Pieces for the Left Hand: Stories

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The Millions Top Ten: August 2019

We spend plenty of time here on The Millions telling all of you what we’ve been reading, but we are also quite interested in hearing about what you’ve been reading. By looking at our Amazon stats, we can see what books Millions readers have been buying, and we decided it would be fun to use those stats to find out what books have been most popular with our readers in recent months. Below you’ll find our Millions Top Ten list for August.

This Month
Last Month

Title
On List

1.
2.

The Practicing Stoic: A Philosophical User’s Manual
4 months

2.


Drive Your Plow Over the Bones of the Dead
1 month

3.
3.

Normal People
4 months

4.
4.

The New Me

4 months

5.
9.

The Nickel Boys
2 months

6.


Pieces for the Left Hand: Stories

1 month

7.
6.

The Golden State
5 months

8.


Inland
1 month

9.


The Need
1 month

10.


The Memory Police
1 month

Major shakeups this month with fully half of the Top Ten being populated by newcomers. Led by Olga Tokarczuk, whose novel Drive Your Plow Over the Bones of the Dead has skyrocketed up to second position on our list, the pack also includes J. Robert Lennon’s Pieces for the Left Hand, Téa Obreht’s Inland, Helen Phillips’s The Need, and Yoko Ogawa’s The Memory Police. Welcome, all. For the record, four of these five were listed in our Great Second-Half 2019 Book Preview.

Tokarczuk’s ascent up our list makes sense, as “mystical detective novel[s]” are usually sure to excite, but as Gabe Habash explained in his review for our site:
… with Tokarczuk behind the murder mystery, the whodunit is a sort of Trojan horse, a container for her to explore, with characteristic complexity and rigor, a whole host of deeper concerns, including animal rights, morality, fate, and how one life fits into the world around it. For her, simply finding out the identity of the murderer would be boring.
Meanwhile, something interesting is happening with Pieces for the Left Hand and The Need: the author of the latter reviewed the former’s work for our site last month. In her piece, Helen Phillips dubbed J. Robert Lennon’s Pieces for the Left Hand “the best book you’ve never read,” but obviously that statement’s not so true anymore. The strength of that review shot both works into this month’s Top Ten.

Two of this month’s new titles filled spaces vacated by The Shell Game: Writers Play with Borrowed Forms and Educated, both of which graduated to our Hall of Fame. The other three newcomers replaced Slave Old Man, Becoming, and Conversations with Friends, each of which dropped out of the running.

This month’s near misses included: How to Be an Antiracist and Ducks, Newburyport. See Also: Last month’s list.

A Thousand Points of Light: Kevin Brockmeier’s The Illumination

If Facebook is making us sad, as a recently published study suggests, by seeming to crop from the picture all things unpleasant, presenting modern life as a sort of celebrity marriage, smiley, brittle and always going somewhere eager with cameras, then the call for meaningful fiction is to restore to the reader some sense of life as it could be, once was and would be again, but for the feeling to make it so.  Good fiction colors our understanding of modernity, the train roaring obliviously forward.  It sparks in negative space, what gets left behind.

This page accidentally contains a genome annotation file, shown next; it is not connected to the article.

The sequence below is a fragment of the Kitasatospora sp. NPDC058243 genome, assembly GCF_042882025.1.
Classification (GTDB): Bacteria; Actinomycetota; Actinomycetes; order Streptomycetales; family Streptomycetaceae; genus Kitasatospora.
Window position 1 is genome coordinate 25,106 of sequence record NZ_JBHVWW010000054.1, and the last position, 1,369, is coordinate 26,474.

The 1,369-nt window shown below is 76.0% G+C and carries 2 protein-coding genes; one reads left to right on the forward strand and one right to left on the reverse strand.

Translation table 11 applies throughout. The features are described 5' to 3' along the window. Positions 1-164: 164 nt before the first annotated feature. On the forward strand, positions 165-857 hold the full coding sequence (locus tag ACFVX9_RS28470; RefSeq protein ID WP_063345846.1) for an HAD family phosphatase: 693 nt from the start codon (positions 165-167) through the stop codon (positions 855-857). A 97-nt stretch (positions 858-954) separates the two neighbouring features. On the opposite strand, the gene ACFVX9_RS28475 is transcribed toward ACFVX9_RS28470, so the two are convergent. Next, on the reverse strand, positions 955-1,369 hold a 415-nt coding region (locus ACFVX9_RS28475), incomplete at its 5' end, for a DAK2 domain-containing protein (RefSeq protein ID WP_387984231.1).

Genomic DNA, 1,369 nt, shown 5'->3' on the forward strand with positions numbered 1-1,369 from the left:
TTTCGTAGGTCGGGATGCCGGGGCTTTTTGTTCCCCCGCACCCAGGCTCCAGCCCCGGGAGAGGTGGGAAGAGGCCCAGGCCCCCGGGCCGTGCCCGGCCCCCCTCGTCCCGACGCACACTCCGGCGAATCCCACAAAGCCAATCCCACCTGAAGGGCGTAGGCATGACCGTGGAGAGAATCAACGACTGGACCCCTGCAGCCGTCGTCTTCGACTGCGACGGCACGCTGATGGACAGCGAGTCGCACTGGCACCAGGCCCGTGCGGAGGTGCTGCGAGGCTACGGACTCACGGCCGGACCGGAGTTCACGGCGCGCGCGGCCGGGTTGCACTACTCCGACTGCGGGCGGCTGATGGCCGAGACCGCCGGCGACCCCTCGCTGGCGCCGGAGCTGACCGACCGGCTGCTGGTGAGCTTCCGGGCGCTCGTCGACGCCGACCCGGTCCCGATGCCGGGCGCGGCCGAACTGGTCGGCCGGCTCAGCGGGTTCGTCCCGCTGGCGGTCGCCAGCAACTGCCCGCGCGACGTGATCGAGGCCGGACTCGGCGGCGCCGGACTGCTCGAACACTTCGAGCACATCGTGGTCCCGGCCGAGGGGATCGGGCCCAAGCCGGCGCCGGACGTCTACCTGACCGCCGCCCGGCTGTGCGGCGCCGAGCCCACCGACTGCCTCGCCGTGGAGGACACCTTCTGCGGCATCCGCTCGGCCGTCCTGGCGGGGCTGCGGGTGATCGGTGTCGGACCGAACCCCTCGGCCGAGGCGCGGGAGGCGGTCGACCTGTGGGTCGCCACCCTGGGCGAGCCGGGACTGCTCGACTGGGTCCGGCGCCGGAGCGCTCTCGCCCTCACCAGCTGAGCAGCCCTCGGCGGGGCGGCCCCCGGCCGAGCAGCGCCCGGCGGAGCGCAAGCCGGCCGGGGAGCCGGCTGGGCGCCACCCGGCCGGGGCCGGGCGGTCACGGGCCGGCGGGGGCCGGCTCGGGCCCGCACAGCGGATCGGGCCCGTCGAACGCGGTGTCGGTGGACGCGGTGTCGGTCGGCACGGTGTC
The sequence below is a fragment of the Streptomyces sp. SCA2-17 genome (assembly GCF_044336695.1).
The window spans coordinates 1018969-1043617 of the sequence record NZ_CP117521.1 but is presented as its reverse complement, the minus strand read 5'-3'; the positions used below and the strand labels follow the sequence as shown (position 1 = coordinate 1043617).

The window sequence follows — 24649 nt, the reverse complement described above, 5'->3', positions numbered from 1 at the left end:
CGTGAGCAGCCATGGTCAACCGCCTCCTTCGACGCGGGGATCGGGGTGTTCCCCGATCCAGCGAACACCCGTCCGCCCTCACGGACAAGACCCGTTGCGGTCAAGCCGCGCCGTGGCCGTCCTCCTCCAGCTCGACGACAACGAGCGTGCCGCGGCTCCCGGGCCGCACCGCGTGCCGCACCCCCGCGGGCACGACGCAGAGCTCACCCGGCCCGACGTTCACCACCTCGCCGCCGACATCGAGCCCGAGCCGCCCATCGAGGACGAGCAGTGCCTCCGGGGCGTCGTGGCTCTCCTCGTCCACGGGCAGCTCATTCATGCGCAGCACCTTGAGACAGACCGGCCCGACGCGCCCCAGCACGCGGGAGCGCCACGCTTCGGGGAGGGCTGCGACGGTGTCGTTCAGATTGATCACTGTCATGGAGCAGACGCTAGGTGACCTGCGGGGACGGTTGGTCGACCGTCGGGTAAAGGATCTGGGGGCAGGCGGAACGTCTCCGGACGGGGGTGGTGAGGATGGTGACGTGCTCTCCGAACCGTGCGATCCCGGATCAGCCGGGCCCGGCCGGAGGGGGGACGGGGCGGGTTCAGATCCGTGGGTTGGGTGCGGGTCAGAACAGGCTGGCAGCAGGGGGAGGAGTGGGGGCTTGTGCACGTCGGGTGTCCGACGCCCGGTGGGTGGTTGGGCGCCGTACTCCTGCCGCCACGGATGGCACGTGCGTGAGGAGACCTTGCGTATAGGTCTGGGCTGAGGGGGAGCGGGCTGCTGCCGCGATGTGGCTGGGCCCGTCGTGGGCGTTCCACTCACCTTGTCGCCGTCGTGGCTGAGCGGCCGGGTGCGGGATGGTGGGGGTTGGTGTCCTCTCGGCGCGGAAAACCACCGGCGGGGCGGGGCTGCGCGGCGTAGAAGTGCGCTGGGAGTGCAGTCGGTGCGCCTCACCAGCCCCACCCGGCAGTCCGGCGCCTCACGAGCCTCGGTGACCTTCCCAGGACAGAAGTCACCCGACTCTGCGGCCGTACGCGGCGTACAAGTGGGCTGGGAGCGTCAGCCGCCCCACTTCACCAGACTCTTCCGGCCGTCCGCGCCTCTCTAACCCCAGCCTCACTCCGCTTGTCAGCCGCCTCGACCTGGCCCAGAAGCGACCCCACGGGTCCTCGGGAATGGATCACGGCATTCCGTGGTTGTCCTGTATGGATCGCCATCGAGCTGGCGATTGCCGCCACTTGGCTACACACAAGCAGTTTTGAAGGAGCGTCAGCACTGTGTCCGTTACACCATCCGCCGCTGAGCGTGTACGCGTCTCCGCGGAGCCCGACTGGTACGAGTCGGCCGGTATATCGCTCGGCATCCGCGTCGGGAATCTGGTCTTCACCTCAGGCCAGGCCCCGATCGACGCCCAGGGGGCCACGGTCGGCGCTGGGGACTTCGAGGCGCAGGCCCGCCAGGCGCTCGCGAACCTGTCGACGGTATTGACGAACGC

Carol Ann Page, one of six protagonists populating Kevin Brockmeier’s third novel The Illumination, nearly severs her thumb while cutting open a package from her ex-husband, its tip separating “like the hinged cap of a lighter.” Awaiting surgery, she finds that her wound has begun to glow – and not hers alone.  Across the globe, individual pain has begun to emit light, a phenomenon newscasters label “The Illumination.” Carol Ann’s job is to create newsletters, assembling for her market-minded employer a listing of headlines that could sway the Dow’s money-flooded wavering.  This world where pain shines out, making quaint any social network’s gloss, is the headline of moment for Brockmeier, one he unreels from thin air.  Wonders disaster magnet Ryan Shifrin, a missionary, featured in the novel’s fourth section: “Was it discourteous to admit that you could see a person’s sickness playing out on the surface of his body?”

The Illumination is philosophically rich.  Absent, though, are sequences of sweeping wonder, commuters leaving open car doors dinging, the arthritic mother’s curled hand turned blindingly bright, a daughter crying at her feet.  The Hollywood, that is.  Instead, the great majority of people ticker by like notations on a reel, an effect Brockmeier duly cultivates.  The novel’s final protagonist, Morse Putnam Strawbridge, a vagabond bookseller for whom the streets are home, observes passersby:

On the corner, beneath the black canopy of a newsstand, he saw an abscessed tooth blazing like a newborn star.  The stacked blocks of a degenerative disk disorder came leaning out a taxi.  Behind the window of the drugstore were a pair of inflamed sinuses, by the counter a shimmering configuration of herpes blisters, on the bench a lambent haze of pneumonia.

There is a lot of this sort of thing, visible maladies without people behind them.  No Irvine Welsh, no Jeanette Winterson, no Bob Dylan – nothing nearing visceral incoherence here.

An adept of sci-fi, a maestro of metaphor – The Illumination teems with it – Brockmeier is much more the miniaturist, excelling at the otherworldly, while taking intense interest in arcana, whether of character, practice or feeling.  The novel’s uniting thread is a journal passed intentionally, and otherwise, from one character to the next.  Within its pages, in a deceased woman’s handwriting, is a collation of her husband’s “I love you” notes, one of which he wrote for every day of their marriage. (J. Robert Lennon has an unnervingly funny spin on this kind of passion in flash fiction piece “Flowers” from the collection Pieces for the Left Hand.)